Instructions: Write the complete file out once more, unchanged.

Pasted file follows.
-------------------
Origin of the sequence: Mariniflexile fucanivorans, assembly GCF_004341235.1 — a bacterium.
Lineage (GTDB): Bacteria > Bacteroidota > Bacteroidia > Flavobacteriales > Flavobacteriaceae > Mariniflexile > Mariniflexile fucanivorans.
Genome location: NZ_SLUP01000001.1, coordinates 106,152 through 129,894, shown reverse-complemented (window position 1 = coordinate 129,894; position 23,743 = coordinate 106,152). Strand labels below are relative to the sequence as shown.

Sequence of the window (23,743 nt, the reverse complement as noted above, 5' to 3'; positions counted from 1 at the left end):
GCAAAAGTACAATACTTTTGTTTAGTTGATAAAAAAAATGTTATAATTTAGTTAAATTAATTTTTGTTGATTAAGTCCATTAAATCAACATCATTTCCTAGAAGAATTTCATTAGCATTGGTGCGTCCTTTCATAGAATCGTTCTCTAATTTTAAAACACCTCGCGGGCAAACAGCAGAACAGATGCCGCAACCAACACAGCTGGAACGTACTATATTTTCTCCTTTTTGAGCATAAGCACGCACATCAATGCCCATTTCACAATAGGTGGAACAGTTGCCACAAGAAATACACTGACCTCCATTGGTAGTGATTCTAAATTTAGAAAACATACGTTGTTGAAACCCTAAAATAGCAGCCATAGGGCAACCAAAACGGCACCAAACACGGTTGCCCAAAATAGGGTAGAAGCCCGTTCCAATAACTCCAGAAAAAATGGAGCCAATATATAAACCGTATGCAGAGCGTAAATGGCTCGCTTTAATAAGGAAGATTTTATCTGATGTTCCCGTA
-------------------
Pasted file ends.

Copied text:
Origin of the sequence: Mariniflexile fucanivorans, assembly GCF_004341235.1 — a bacterium.
Lineage (GTDB): Bacteria > Bacteroidota > Bacteroidia > Flavobacteriales > Flavobacteriaceae > Mariniflexile > Mariniflexile fucanivorans.
Genome location: NZ_SLUP01000001.1, coordinates 106,152 through 129,894, shown reverse-complemented (window position 1 = coordinate 129,894; position 23,743 = coordinate 106,152). Strand labels below are relative to the sequence as shown.

Sequence of the window (23,743 nt, the reverse complement as noted above, 5' to 3'; positions counted from 1 at the left end):
GCAAAAGTACAATACTTTTGTTTAGTTGATAAAAAAAATGTTATAATTTAGTTAAATTAATTTTTGTTGATTAAGTCCATTAAATCAACATCATTTCCTAGAAGAATTTCATTAGCATTGGTGCGTCCTTTCATAGAATCGTTCTCTAATTTTAAAACACCTCGCGGGCAAACAGCAGAACAGATGCCGCAACCAACACAGCTGGAACGTACTATATTTTCTCCTTTTTGAGCATAAGCACGCACATCAATGCCCATTTCACAATAGGTGGAACAGTTGCCACAAGAAATACACTGACCTCCATTGGTAGTGATTCTAAATTTAGAAAACATACGTTGTTGAAACCCTAAAATAGCAGCCATAGGGCAACCAAAACGGCACCAAACACGGTTGCCCAAAATAGGGTAGAAGCCCGTTCCAATAACTCCAGAAAAAATGGAGCCAATATATAAACCGTATGCAGAGCGTAAATGGCTCGCTTTAATAAGGAAGATTTTATCTGATGTTCCCGTA